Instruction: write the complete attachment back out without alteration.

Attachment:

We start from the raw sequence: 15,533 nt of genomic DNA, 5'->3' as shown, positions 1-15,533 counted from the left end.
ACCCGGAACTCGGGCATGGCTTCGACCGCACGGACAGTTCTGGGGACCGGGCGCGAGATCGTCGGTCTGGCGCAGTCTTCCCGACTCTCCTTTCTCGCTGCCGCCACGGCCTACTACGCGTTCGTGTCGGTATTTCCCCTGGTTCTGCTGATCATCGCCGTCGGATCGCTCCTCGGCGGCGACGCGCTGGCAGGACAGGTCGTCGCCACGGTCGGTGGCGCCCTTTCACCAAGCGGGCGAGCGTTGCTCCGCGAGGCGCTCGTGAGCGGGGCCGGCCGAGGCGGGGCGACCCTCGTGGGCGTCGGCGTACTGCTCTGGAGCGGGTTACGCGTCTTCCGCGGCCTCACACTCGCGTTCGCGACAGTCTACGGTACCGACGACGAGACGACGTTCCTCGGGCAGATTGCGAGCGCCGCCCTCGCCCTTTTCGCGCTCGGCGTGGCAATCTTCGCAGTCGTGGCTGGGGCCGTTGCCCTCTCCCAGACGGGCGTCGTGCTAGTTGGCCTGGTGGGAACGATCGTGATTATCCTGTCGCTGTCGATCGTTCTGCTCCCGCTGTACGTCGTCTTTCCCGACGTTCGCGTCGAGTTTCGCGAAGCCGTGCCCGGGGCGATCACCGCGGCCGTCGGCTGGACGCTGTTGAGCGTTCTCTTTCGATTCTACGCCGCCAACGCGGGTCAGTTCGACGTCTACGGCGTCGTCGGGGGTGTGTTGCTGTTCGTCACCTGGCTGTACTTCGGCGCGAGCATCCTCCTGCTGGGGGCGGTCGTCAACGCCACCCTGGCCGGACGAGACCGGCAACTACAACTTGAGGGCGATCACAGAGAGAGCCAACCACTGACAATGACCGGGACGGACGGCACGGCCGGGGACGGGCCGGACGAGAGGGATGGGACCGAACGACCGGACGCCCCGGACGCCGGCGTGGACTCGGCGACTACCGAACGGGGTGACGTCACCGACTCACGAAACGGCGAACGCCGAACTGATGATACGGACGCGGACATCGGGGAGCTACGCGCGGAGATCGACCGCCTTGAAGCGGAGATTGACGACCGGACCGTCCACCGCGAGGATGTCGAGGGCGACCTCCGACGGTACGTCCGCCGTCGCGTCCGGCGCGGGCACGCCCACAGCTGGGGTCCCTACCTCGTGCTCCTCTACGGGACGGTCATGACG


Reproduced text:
We start from the raw sequence: 15,533 nt of genomic DNA, 5'->3' as shown, positions 1-15,533 counted from the left end.
ACCCGGAACTCGGGCATGGCTTCGACCGCACGGACAGTTCTGGGGACCGGGCGCGAGATCGTCGGTCTGGCGCAGTCTTCCCGACTCTCCTTTCTCGCTGCCGCCACGGCCTACTACGCGTTCGTGTCGGTATTTCCCCTGGTTCTGCTGATCATCGCCGTCGGATCGCTCCTCGGCGGCGACGCGCTGGCAGGACAGGTCGTCGCCACGGTCGGTGGCGCCCTTTCACCAAGCGGGCGAGCGTTGCTCCGCGAGGCGCTCGTGAGCGGGGCCGGCCGAGGCGGGGCGACCCTCGTGGGCGTCGGCGTACTGCTCTGGAGCGGGTTACGCGTCTTCCGCGGCCTCACACTCGCGTTCGCGACAGTCTACGGTACCGACGACGAGACGACGTTCCTCGGGCAGATTGCGAGCGCCGCCCTCGCCCTTTTCGCGCTCGGCGTGGCAATCTTCGCAGTCGTGGCTGGGGCCGTTGCCCTCTCCCAGACGGGCGTCGTGCTAGTTGGCCTGGTGGGAACGATCGTGATTATCCTGTCGCTGTCGATCGTTCTGCTCCCGCTGTACGTCGTCTTTCCCGACGTTCGCGTCGAGTTTCGCGAAGCCGTGCCCGGGGCGATCACCGCGGCCGTCGGCTGGACGCTGTTGAGCGTTCTCTTTCGATTCTACGCCGCCAACGCGGGTCAGTTCGACGTCTACGGCGTCGTCGGGGGTGTGTTGCTGTTCGTCACCTGGCTGTACTTCGGCGCGAGCATCCTCCTGCTGGGGGCGGTCGTCAACGCCACCCTGGCCGGACGAGACCGGCAACTACAACTTGAGGGCGATCACAGAGAGAGCCAACCACTGACAATGACCGGGACGGACGGCACGGCCGGGGACGGGCCGGACGAGAGGGATGGGACCGAACGACCGGACGCCCCGGACGCCGGCGTGGACTCGGCGACTACCGAACGGGGTGACGTCACCGACTCACGAAACGGCGAACGCCGAACTGATGATACGGACGCGGACATCGGGGAGCTACGCGCGGAGATCGACCGCCTTGAAGCGGAGATTGACGACCGGACCGTCCACCGCGAGGATGTCGAGGGCGACCTCCGACGGTACGTCCGCCGTCGCGTCCGGCGCGGGCACGCCCACAGCTGGGGTCCCTACCTCGTGCTCCTCTACGGGACGGTCATGACG